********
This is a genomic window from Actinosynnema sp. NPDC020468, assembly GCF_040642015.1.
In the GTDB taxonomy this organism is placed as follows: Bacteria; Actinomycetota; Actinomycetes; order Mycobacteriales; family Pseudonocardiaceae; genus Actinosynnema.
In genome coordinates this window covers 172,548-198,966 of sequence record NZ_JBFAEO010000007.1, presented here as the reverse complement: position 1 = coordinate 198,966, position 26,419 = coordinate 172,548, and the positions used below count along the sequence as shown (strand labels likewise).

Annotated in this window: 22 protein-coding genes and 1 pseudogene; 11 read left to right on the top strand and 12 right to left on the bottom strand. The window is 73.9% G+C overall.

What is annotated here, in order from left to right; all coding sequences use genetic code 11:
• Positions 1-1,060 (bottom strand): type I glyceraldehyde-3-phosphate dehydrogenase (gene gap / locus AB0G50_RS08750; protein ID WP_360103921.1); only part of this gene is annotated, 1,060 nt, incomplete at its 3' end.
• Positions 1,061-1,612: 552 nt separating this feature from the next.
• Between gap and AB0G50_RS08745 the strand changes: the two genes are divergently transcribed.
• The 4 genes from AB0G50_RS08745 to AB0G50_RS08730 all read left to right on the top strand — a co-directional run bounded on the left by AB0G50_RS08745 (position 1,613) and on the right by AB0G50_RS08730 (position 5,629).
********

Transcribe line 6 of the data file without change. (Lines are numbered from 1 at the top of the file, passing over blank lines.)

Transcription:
• Positions 1-1,060 (bottom strand): type I glyceraldehyde-3-phosphate dehydrogenase (gene gap / locus AB0G50_RS08750; protein ID WP_360103921.1); only part of this gene is annotated, 1,060 nt, incomplete at its 3' end.